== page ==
If you’re using your equipment during winter, verify that the battery electrolyte is filled to the indicated level. Clean the terminal of the battery to prevent it from slowly draining. Never charge a frozen battery, as this may cause it to explode

If you’re not using your equipment, remove the battery and store it in a clean, dry area. Leave it connected to a battery maintainer to ensure it stays charged. 

4. Protect your tires

Lower temperatures reduce tire pressure. Always check the pressure and inspect tires for wear and tear. If possible, consider using track-mounted equipment in the colder months. 

5. Store your equipment 

Reducing moisture is one of the top priorities when you’ve chosen to store your equipment. Your storage site should be enclosed with a concrete floor, not a dirt floor, to reduce moisture. Keep the windows of any vehicle cabins cracked to allow air to circulate. This helps reduce mold and moisture buildup in the cabin. You can take rodent-resistance measures by adding a ball of steel wool in the exhaust pipe and air intake openings and placing mothballs inside cabins. Always check that all pest deterrents are removed before operation. 

6. Maintain your fuel tank

Maintaining the fuel tank prevents condensation inside the tank and fuel lines. Fuel treatments thaw frozen fuel filters, liquefy fuel, and remove moisture from the tank and lines. Keep a spare filter available for your convenience. 

7. Remember to grease

Maintain all grease points, even if your equipment isn’t in use. Moisture is your enemy in the winter, and greasing prevents moisture buildup and damage to your equipment. Manufacturers recommend using low-temperature lubricants during the colder months.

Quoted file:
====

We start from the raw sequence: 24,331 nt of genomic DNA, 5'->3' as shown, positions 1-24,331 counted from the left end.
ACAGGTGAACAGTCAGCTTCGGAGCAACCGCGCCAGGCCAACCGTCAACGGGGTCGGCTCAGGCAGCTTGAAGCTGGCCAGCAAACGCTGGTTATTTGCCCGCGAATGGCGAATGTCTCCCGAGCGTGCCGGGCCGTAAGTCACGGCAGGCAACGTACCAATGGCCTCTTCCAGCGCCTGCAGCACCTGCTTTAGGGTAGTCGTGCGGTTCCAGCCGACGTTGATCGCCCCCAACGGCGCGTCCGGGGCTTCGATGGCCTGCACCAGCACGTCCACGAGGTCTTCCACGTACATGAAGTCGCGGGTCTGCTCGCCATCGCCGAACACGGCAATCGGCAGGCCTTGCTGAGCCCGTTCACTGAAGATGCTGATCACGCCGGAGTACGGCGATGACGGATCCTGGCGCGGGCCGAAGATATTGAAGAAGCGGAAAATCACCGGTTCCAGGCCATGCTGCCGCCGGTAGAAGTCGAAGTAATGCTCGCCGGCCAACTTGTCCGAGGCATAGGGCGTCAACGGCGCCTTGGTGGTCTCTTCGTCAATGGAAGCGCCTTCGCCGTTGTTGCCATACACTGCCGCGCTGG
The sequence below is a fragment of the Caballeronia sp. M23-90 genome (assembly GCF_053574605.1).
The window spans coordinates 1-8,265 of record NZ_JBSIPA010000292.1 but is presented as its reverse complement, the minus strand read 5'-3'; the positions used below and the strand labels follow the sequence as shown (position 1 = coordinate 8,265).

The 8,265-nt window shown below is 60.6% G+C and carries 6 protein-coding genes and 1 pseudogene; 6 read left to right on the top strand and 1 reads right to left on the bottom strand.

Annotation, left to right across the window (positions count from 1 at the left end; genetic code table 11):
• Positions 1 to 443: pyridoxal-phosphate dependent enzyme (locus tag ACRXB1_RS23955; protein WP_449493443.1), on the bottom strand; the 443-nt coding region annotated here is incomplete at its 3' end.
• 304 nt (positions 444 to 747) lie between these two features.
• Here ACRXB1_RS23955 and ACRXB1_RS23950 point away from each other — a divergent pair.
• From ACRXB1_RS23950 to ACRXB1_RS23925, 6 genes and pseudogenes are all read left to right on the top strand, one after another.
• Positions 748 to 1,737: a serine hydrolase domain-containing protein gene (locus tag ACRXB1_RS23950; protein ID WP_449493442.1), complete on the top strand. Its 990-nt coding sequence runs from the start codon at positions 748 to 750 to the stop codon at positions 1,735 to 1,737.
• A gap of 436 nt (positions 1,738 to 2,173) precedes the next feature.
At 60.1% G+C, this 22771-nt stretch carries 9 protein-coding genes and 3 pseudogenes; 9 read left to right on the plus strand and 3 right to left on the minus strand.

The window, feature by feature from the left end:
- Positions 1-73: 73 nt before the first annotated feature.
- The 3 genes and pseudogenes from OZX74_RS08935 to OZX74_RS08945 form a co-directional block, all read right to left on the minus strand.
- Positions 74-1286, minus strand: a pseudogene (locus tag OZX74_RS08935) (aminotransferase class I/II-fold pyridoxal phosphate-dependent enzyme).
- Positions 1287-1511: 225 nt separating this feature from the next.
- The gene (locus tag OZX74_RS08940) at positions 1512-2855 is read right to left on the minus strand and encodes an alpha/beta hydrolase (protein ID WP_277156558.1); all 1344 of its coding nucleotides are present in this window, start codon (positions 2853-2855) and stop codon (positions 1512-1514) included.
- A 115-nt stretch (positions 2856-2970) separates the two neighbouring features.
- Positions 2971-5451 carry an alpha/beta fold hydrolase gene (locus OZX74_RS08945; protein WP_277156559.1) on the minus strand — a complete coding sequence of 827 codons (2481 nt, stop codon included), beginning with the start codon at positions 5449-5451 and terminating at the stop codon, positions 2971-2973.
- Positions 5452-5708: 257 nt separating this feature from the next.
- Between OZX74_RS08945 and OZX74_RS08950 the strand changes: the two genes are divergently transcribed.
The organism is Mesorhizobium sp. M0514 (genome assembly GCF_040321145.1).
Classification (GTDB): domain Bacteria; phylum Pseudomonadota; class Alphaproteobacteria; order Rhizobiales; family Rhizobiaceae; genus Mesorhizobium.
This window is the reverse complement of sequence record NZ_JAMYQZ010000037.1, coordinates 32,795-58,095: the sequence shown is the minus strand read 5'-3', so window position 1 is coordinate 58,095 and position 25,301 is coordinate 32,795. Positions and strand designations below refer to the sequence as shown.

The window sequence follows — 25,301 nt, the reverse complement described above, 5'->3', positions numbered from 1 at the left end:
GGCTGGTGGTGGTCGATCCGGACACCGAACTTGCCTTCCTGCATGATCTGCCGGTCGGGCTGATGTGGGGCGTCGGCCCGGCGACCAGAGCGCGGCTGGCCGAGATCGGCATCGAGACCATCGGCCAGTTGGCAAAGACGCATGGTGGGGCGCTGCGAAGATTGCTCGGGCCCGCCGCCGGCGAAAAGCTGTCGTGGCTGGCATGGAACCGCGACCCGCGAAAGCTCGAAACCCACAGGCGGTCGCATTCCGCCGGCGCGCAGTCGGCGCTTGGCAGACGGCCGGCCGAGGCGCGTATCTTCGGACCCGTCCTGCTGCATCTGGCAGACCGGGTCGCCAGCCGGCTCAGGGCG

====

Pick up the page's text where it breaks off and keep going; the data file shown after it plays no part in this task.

8. Check fluids

Regularly check fluid levels and top off when necessary. If your engine oil is thick or sooty, change the oil before storing or using it in winter. Antifreeze levels are particularly important to check regularly. 

9. Conduct routine maintenance, even if the vehicle won’t be used 

Take advantage of the off-season to address any maintenance issues and examine equipment for potential issues. Preventative maintenance can help prevent downtime during the busier months. 

10. Monitor diesel exhaust fluid for freezing

If your equipment is using Diesel Exhaust Fluid (DEF), make sure you have a way to heat and thaw it. DEF will freeze at 10 degrees Fahrenheit or lower. 

If you or your company need any additional resources, Hugg & Hall is here to help! Contact our service department if you have any questions about winterizing equipment.

Interested in learning more about keeping your team safe and your equipment in tip-top shape? Download our complete Winter Prep Guide!


Want more winter weather tips and tricks? Check out our resources section

Editor’s Note: This post was originally published in November 2017 and was updated for freshness, accuracy, and comprehensiveness in December 2022.